Caldo Verde: A Soup Full of Life

Revisiting a homestyle Portuguese soup and the woman who makes it.

By Kitty Greenwald

Published on January 15, 2021

Olivia Ferreira, the author’s childhood caretaker, now lives in Lisbon, where she has remained in isolation since March.

“Kitty, take a picture,” Olivia said from her kitchen counter. She was looking at me sideways, her old chef’s knife in one hand, collard greens grasped tightly in the other. More of the greens were piled up on the cutting board below, and it looked as though she’d sliced her way through the whole mound as Lisbon’s pink light filtered in through the windows behind me.

In a millisecond, while efficiently cooking through two of my other childhood favorites (syrup-drenched orange torte and olive oil-fried cod croquettes), she’d staged the scene: old Portuguese lady (yes), working in a dated kitchen (yes), slicing through the last collard greens for caldo verde (done).

But the greens in Olivia’s hand were already shredded; caldo verde is so ubiquitous in Portugal that they’re sold pre-sliced and ready to go. And though the story I wanted to write didn’t account for such conveniences, Olivia improvised by giving me the picture and saving herself the trouble. Worse crimes have been committed in the name of photo styling. But few 83-year-old women that I’ve known have so instinctively understood editorial demands without prompting.

Get the recipe for Caldo Verde (Portuguese Potato and Collard Green Soup With Chouriço) »

Caldo verde translates to “green broth,” but the rustic soup is actually made up of blanched and slivered collard greens that float in a creamy broth of pureed potatoes and onions. Unless you have to slice through all of those collards (something Olivia’s done many times), it actually comes together rather easily, too. Ladled into bowls, the greens, plus a few rounds of smoky chouriço (which Olivia drops into the pot at the very end), punctuate the quiet base, lending it bite and verdant appeal.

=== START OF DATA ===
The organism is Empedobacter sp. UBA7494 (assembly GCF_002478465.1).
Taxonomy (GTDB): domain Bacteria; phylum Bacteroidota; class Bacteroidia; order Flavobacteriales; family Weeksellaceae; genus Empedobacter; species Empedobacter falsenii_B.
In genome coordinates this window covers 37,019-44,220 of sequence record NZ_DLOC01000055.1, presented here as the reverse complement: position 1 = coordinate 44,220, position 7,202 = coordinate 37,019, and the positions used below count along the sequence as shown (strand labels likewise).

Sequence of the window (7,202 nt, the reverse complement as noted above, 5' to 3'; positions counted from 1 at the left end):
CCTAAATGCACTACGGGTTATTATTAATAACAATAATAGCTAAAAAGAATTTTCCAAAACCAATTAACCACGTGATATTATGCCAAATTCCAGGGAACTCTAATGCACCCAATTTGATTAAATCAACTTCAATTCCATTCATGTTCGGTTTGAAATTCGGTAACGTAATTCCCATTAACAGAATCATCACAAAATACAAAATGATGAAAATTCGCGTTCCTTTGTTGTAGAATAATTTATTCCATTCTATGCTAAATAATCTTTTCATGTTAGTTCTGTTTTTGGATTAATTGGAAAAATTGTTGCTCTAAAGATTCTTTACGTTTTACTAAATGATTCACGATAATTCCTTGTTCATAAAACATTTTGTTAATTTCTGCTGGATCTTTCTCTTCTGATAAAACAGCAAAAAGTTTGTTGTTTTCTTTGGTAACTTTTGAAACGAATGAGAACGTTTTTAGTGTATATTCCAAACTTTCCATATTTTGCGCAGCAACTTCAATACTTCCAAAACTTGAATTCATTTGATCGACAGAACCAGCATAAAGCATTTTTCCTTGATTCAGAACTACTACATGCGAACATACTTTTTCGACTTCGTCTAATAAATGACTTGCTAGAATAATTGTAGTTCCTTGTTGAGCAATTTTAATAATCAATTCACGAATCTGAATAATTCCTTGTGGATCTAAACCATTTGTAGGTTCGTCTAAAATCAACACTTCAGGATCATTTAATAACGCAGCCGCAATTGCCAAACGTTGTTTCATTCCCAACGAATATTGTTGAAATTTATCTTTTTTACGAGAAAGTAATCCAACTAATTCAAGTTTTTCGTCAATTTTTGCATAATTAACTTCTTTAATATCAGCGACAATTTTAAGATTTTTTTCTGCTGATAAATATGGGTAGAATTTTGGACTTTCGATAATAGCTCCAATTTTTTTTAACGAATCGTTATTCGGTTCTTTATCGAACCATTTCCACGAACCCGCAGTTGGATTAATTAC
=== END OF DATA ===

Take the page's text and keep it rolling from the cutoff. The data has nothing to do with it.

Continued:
Slicing collard greens into a fine chiffonade is the most time consuming step. So, in Portugal, the greens are often sold pre-sliced. Here is Olivia photo-styling.

Reaching for those pre-sliced greens was one of just two concessions Olivia made over the two days we spent cooking together two Septembers ago. That was the last time I saw her, and as she staged this scene, I remembered exactly who she was: nobody’s fool. I laughed as I snapped the picture she’d staged, and she looked at me disapprovingly—I was meant to play along.

Olivia entered my family when I was three. My mother worked at the Portuguese embassy, my father was a trade law lawyer, and, at the time, I was the youngest of three kids. We met at my grandmother’s apartment in Lisbon, and when Olivia first appeared I marched right up to her and said, “I don’t like you.”

Soon thereafter, she came to the United States with us. She was in her late 40s and had worked with one other family before joining ours. But it’s ours with whom she crossed the Atlantic, and whose home she lived in for 12 years, working six days a week. For me, they were probably the best 12.

A photo from Olivia’s wedding day in Washington, D.C.: The author (bottom, right), with her two elder brothers (bottom center and bottom left). Olivia’s second husband, Senior and Oliva (top right and top left), met in Washington and later returned to Lisbon.

The arrangement sounds (and was) feudalistic, but Olivia recently said to me on a call from our respective pandemic lockdowns, “You know, I never felt far from Portugal during those years. There was a lot of work but I think I was happy.” On another call she told me that she’d dreamt of my parents (both now dead), recalling, “It was a house full of life.”